Download the prebuilt Ogre SDK for your platform and compiler from www.ogre3d.org/index.php?option=com_content&task=view&id=411&Itemid=131
Run the installer (i.e., open the SDK you downloaded). This installs Ogre and its dependencies on your system
. Install Ogre to a directory with no spaces in the name (e.g., C:\OgreSDK). While this isn’t absolutely necessary, it helps avoid problems that may occur when using additional non-standard Ogre components.
Ogre is now installed and ready to be used with Visual C 2005 Express Edition. You should be able to build the demos in the samples folder under the Ogre SDK. Ogre is supported on a number of other platforms including Mac OS X and several popular Linux distributions including Debian and Ubuntu. Ogre is also supported on Gentoo and Fedora using the source code, but prebuilt SDKs aren’t available. You can find more information on installing Ogre on these platforms at www.ogre3d.org/wiki/index.php/Installing_An_SDK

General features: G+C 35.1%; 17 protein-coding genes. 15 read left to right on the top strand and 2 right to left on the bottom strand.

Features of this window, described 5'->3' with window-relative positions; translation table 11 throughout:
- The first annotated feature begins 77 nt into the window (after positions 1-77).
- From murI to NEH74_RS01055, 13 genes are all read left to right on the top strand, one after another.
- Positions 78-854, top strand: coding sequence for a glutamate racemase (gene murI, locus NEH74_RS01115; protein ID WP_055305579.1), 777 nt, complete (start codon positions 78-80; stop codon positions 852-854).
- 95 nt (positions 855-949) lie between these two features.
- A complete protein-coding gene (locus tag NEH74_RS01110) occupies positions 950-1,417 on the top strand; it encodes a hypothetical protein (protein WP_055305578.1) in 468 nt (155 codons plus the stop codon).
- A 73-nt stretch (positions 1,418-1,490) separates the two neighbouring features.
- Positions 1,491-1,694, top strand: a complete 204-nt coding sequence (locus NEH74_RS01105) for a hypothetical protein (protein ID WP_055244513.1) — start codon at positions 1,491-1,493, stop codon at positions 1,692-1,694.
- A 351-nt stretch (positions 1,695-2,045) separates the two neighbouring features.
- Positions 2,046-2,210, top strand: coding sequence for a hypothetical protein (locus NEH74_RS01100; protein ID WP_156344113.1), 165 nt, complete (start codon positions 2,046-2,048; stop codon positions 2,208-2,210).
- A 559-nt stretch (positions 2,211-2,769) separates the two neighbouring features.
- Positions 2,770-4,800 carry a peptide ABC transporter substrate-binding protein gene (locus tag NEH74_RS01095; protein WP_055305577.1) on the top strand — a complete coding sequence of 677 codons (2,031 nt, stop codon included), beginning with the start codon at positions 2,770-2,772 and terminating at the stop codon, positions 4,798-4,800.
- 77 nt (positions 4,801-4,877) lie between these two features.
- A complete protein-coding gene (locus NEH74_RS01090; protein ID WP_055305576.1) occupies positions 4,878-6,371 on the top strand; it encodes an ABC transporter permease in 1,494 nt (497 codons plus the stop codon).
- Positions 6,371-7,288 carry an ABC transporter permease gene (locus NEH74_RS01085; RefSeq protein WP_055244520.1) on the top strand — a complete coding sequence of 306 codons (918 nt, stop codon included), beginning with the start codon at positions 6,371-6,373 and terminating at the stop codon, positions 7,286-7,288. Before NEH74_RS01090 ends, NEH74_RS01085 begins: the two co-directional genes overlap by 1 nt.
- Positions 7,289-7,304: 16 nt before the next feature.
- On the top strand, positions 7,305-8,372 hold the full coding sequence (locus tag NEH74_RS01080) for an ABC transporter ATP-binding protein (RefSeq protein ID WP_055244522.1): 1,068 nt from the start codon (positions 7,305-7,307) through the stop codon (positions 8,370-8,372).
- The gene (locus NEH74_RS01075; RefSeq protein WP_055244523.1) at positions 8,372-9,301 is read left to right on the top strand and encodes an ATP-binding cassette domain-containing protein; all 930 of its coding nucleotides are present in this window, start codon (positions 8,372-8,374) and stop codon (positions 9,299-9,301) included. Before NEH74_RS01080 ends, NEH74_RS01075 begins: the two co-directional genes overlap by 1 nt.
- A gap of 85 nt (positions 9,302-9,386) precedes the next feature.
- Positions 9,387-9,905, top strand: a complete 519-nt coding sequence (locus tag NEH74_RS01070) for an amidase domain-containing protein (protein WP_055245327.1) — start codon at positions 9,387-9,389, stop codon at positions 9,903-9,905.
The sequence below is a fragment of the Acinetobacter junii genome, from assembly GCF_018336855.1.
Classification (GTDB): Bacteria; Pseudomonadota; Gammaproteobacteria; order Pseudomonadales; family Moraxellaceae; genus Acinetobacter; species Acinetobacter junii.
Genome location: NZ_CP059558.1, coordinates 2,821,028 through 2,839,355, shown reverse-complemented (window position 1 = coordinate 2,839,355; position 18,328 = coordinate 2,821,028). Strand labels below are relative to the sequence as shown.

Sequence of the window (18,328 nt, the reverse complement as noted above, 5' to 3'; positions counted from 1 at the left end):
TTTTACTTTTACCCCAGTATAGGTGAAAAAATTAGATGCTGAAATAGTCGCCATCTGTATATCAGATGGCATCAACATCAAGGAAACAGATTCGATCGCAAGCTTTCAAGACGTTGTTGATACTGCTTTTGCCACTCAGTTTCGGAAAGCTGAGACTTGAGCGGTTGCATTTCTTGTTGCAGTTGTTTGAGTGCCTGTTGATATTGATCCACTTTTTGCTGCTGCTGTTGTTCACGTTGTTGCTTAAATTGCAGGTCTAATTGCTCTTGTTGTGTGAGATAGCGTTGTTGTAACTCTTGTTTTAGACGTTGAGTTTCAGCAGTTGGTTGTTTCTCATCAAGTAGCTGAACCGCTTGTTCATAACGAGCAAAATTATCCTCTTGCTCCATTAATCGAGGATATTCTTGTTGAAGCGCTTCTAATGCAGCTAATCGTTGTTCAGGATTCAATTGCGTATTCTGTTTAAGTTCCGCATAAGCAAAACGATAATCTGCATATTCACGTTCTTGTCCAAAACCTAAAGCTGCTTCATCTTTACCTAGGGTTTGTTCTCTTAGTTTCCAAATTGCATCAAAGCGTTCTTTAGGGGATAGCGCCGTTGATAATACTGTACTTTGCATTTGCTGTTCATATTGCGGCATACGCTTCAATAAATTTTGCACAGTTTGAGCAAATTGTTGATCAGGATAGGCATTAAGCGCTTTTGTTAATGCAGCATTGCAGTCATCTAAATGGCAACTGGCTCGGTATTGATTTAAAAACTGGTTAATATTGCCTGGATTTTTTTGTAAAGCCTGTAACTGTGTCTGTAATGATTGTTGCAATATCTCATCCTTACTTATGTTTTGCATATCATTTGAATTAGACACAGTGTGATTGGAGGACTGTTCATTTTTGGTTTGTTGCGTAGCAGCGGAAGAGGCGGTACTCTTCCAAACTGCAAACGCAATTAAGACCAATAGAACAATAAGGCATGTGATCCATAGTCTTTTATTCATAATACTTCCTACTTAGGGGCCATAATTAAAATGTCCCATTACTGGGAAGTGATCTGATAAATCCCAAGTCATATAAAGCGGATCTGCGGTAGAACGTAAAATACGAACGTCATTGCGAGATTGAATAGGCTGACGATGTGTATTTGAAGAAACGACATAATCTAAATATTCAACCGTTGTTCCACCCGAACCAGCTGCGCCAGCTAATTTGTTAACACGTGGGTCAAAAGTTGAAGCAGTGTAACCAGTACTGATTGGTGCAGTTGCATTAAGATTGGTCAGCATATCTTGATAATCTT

To develop your own Ogre application, you must configure your project to use Ogre. A setup guide is available at www.ogre3d.org/wiki/index.php/SettingUpAnApplication
. The guide walks through creating an Ogre project using several different compilers and IDEs on various platforms. Here we explain how to set up an Ogre project using Visual C 2005 Express Edition.
Create a new Win32 Console Application. When the Win32 Application Wizard opens, click Application Settings. Change the type to a Windows application
and select Empty project from the Additional options. Click Finish.